In the Magnum Rotulum Scaccarii of 1131 or 1140, under "Nova Placentia et Novae Conventiones Dorseta," this occurs: "In pdon. br. Willo de Sco.Claro", twice, as paying taxes in that county. In de Joinville's Memoirs of the Eighth Crusade, by Louis IX of France (St.Louis), in the list of knights of the King's Household who accompanied Louis to Tunis is Messire Amori de St.Cler, A.D. 1245-50.

The Norman castle of St.Clair was taken by Henry I in 1116. [Dictionary of National Biography]

In 1414, during the regency war between the Dukes of Orleans and Burgundy, it is mentioned that the king, Charles the Sixth, warred against the latter, and so serious was the war expected to be that he went first to the monastery of St.Denis to take with all ceremonies the oriflamme, the standard raised when France was in danger, to lead his army. To "Messire de Bruneau de Saint Clair" and to the "Sire d'Aumont" it was given for defence, as the bravest men of all the French. In that time of faction Bruneau was made provost of Paris. The castle was occupied by the English in 1417, when Henry V invaded France. It had been burnt by William Mandeville, Earl of Essex, in Henry the Second's reign, of which king it was a favourite residence, who planted trees there with his own hands.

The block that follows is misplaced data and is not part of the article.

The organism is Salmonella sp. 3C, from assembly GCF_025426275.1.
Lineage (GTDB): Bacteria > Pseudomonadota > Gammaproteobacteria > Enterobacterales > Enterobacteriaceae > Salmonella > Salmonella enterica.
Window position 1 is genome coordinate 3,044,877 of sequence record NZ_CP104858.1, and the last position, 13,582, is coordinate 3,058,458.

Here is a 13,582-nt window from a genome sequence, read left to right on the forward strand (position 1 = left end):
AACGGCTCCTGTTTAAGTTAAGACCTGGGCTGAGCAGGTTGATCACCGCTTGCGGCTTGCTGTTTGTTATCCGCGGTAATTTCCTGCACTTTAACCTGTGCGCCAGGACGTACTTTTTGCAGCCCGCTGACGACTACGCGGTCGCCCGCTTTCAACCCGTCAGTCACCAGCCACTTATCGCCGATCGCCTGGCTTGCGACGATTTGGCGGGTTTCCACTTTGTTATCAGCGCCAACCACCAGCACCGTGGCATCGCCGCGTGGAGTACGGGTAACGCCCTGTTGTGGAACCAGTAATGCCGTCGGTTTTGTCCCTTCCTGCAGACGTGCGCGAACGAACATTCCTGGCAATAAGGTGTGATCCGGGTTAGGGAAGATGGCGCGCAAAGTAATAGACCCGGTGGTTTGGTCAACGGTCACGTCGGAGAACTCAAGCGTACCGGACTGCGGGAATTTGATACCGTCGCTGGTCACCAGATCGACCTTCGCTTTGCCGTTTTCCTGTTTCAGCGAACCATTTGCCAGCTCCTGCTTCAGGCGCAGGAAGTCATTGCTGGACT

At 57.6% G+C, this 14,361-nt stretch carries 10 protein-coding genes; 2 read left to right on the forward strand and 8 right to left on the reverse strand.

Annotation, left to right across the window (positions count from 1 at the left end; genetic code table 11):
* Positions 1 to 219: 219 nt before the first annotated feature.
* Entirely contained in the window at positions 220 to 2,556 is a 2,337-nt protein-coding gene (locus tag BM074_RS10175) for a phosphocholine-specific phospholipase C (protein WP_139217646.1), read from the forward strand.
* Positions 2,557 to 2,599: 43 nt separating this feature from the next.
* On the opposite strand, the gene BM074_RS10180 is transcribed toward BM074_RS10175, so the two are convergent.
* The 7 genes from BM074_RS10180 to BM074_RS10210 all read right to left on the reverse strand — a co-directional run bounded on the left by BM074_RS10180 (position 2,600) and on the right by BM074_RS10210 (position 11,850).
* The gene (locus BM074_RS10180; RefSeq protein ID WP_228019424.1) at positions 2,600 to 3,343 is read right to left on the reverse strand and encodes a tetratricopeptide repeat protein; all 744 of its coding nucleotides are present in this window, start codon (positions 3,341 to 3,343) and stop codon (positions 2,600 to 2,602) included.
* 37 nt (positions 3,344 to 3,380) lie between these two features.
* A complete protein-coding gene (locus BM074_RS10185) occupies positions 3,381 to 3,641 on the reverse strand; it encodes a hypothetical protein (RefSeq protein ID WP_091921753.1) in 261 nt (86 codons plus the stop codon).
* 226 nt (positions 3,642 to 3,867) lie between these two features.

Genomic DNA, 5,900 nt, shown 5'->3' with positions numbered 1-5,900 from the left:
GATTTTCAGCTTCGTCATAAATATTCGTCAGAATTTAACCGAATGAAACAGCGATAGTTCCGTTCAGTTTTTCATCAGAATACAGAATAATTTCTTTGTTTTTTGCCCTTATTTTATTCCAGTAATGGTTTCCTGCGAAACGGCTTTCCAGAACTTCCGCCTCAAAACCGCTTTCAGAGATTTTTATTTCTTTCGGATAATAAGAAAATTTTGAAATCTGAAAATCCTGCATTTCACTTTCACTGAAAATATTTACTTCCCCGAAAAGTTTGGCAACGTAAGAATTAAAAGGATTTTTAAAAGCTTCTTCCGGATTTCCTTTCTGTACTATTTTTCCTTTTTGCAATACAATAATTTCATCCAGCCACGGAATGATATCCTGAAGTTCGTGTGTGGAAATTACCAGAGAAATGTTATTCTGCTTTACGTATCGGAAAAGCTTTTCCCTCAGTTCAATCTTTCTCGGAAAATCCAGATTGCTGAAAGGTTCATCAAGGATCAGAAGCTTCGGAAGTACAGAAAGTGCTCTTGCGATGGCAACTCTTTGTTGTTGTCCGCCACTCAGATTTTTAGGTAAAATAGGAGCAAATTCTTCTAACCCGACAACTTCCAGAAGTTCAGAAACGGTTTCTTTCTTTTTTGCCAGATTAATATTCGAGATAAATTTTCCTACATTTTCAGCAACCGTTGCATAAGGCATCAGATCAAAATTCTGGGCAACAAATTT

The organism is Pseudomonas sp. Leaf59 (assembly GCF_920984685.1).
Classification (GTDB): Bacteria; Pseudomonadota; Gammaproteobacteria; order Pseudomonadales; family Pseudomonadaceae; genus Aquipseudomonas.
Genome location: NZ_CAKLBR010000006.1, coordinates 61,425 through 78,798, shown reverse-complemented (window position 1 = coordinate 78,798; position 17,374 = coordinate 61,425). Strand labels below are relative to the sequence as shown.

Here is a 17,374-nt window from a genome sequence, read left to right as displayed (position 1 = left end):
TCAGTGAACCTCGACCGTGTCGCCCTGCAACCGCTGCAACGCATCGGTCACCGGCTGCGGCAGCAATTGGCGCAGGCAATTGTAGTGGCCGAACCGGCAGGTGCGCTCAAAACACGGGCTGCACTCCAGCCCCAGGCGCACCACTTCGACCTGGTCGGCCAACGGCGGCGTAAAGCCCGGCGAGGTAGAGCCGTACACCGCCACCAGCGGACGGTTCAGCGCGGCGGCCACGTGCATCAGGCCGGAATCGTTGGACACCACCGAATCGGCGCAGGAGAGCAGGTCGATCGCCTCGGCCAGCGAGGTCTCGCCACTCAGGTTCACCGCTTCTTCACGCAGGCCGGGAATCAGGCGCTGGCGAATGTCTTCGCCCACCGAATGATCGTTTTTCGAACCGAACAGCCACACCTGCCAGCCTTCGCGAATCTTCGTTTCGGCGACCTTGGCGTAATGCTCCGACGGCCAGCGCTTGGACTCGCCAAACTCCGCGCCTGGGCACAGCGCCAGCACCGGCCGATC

Robert de Saintclair in Normandy married, circ, 1260, Eleanor, daughter of Robert, second Earl of Dreux (by Jolande de Coucy), and relict of Hugh, Lord of Chateaunef

This Robert is assumed to be the ancestor of the House of Roslin. A John de St.Clair, Knight-bachelor of France, appears in historic lists of Crusaders. An account of the French family of Sinclaire will be found in Lehrs "l'Alsace noble".

There can be no doubt of the Norman origin of all the British St.Clair's, who first appear as companions of the Conqueror, and soon afterwards are scattered throughout various English counties. One of the gens built the Castle of St.Clare in Wales anterior to 1189. In records the Welsh town and its pertinents occur as the Barony of St.Clare. There was of old a chapel of St.Clare at Rye, in Kent. In the following notices of the English St.Clairs an attempt bas been made to group together those that are apparently connected with each other. [from Hay's Genealogie]